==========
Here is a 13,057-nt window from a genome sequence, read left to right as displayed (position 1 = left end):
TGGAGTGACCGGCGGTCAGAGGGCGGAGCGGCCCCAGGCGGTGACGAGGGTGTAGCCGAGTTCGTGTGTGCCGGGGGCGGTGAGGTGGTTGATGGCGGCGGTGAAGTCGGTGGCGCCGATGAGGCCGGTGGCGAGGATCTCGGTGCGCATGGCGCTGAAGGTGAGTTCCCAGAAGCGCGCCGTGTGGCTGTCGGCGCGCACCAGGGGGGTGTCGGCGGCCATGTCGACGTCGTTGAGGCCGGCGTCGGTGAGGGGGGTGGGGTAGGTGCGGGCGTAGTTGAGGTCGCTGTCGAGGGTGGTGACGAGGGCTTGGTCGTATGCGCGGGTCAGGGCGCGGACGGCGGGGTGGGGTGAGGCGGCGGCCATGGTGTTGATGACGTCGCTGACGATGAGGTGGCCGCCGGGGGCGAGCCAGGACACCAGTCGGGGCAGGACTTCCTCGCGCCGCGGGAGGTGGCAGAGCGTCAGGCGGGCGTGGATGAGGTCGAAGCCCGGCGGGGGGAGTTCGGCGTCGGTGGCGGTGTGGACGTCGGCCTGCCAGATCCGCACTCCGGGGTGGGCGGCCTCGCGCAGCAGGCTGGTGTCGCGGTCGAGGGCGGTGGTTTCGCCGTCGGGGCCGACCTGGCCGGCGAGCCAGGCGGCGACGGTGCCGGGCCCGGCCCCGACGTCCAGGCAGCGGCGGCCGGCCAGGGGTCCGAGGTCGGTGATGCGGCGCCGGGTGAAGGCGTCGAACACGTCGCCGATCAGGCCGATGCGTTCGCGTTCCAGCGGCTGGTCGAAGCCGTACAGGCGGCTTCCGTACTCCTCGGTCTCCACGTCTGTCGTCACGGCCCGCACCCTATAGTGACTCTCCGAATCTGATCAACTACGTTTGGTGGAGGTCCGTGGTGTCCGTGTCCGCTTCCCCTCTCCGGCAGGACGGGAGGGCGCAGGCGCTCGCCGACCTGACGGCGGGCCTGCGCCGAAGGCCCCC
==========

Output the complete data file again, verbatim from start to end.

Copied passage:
Here is a 13,057-nt window from a genome sequence, read left to right as displayed (position 1 = left end):
TGGAGTGACCGGCGGTCAGAGGGCGGAGCGGCCCCAGGCGGTGACGAGGGTGTAGCCGAGTTCGTGTGTGCCGGGGGCGGTGAGGTGGTTGATGGCGGCGGTGAAGTCGGTGGCGCCGATGAGGCCGGTGGCGAGGATCTCGGTGCGCATGGCGCTGAAGGTGAGTTCCCAGAAGCGCGCCGTGTGGCTGTCGGCGCGCACCAGGGGGGTGTCGGCGGCCATGTCGACGTCGTTGAGGCCGGCGTCGGTGAGGGGGGTGGGGTAGGTGCGGGCGTAGTTGAGGTCGCTGTCGAGGGTGGTGACGAGGGCTTGGTCGTATGCGCGGGTCAGGGCGCGGACGGCGGGGTGGGGTGAGGCGGCGGCCATGGTGTTGATGACGTCGCTGACGATGAGGTGGCCGCCGGGGGCGAGCCAGGACACCAGTCGGGGCAGGACTTCCTCGCGCCGCGGGAGGTGGCAGAGCGTCAGGCGGGCGTGGATGAGGTCGAAGCCCGGCGGGGGGAGTTCGGCGTCGGTGGCGGTGTGGACGTCGGCCTGCCAGATCCGCACTCCGGGGTGGGCGGCCTCGCGCAGCAGGCTGGTGTCGCGGTCGAGGGCGGTGGTTTCGCCGTCGGGGCCGACCTGGCCGGCGAGCCAGGCGGCGACGGTGCCGGGCCCGGCCCCGACGTCCAGGCAGCGGCGGCCGGCCAGGGGTCCGAGGTCGGTGATGCGGCGCCGGGTGAAGGCGTCGAACACGTCGCCGATCAGGCCGATGCGTTCGCGTTCCAGCGGCTGGTCGAAGCCGTACAGGCGGCTTCCGTACTCCTCGGTCTCCACGTCTGTCGTCACGGCCCGCACCCTATAGTGACTCTCCGAATCTGATCAACTACGTTTGGTGGAGGTCCGTGGTGTCCGTGTCCGCTTCCCCTCTCCGGCAGGACGGGAGGGCGCAGGCGCTCGCCGACCTGACGGCGGGCCTGCGCCGAAGGCCCCC